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Book Review: The Practice Of Management By Peter F. Drucker

1860 words - 7 pages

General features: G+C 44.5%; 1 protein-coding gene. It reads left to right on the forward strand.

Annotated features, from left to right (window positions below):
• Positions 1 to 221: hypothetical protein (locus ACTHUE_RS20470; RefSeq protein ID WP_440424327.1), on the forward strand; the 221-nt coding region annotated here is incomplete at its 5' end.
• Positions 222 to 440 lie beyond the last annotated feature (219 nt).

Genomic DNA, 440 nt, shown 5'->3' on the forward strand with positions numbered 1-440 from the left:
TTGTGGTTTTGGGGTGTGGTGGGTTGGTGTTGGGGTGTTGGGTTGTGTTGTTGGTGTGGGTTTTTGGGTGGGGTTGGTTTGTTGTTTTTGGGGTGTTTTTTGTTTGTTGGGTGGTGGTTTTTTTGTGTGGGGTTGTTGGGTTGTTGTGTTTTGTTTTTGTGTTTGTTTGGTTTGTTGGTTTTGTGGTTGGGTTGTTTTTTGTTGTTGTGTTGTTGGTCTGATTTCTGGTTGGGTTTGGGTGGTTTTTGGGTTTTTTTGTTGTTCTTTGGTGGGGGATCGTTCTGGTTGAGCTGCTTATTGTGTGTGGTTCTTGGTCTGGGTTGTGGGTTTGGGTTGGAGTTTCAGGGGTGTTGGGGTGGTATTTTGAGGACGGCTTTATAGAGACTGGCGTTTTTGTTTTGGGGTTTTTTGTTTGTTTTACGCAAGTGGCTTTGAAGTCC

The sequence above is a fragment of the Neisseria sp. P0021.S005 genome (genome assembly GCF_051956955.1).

The Practice of Management by Peter F. Drucker. Harper & Row, 1954This book is divided into 6 main parts: Managing A Business; Managing Managers; The Structure Of Management; Management Of Workers And The Worker; What It Means To Be A Manager; and a conclusion.In Managing a Business, Drucker stresses the importance of the customer , not economic or market forces, in defining a business. He suggests that it is the customer, not forces, that converts economic resources into wealth, and things into goods. He states that "there is only one valid definition of business purpose: to create a customer." (p.37) Drucker goes on to say that any business enterprise has two basic functions - marketing and innovation. I would argue that there should be other functions to add to this - what about technology or human resources?Drucker also discusses how a business should be managed - by objectives. Objectives should be set in 8 areas - market standing; innovation; productivity; physical and financial resources; profitability; management performance and development; worker performance and attitudes; and public responsibility. These eight areas would appear to be all encompassing however the last three areas are somewhat intangible and therefore would be difficult to measure performance by.In Managing Managers, Drucker gives the example of Henry Ford as a way of not managing an enterprise. Ford tried to run his company without the aid of managers and quashed any attempts by his subordinates to think freely and make business decisions. Supervisors were demoted if they tried to make decisions and a culture of mistrust and misrule was embraced. The result of this was that when he died, the company had no managers who could make decisions and plan for the company's future. Profitability was non-existent. Ford's successor brought in management from competitors and decentralized and empowered subordinates.In preventing a tyranny like that of Ford from occurring in other enterprises, Drucker suggests that management should be decentralized and managers should become management by objectives. He builds on this in the subsequent chapter titled "the spirit of an organization", by suggesting that companies should avoid kicking people upstairs or hoarding good people so as to ensure promotion by superior performance. He supported the philosophy of not entirely promoting from within - in the case of Ford and Sears, sometimes managers from the outside can bring a fresh perspective and new methods of managing.Drucker suggests that a good organization should make "common men do uncommon things" (p.144) and leadership is "the lifting of a man's vision to higher sights, [and] the raising of a man's performance to a higher standard" (p.159). Management should focus on a person's strengths, not their weaknesses. He stresses the role of a manager is not to make friends and influence people - that is salesmanship.In developing future managers, Drucker suggests that a firm takes a...

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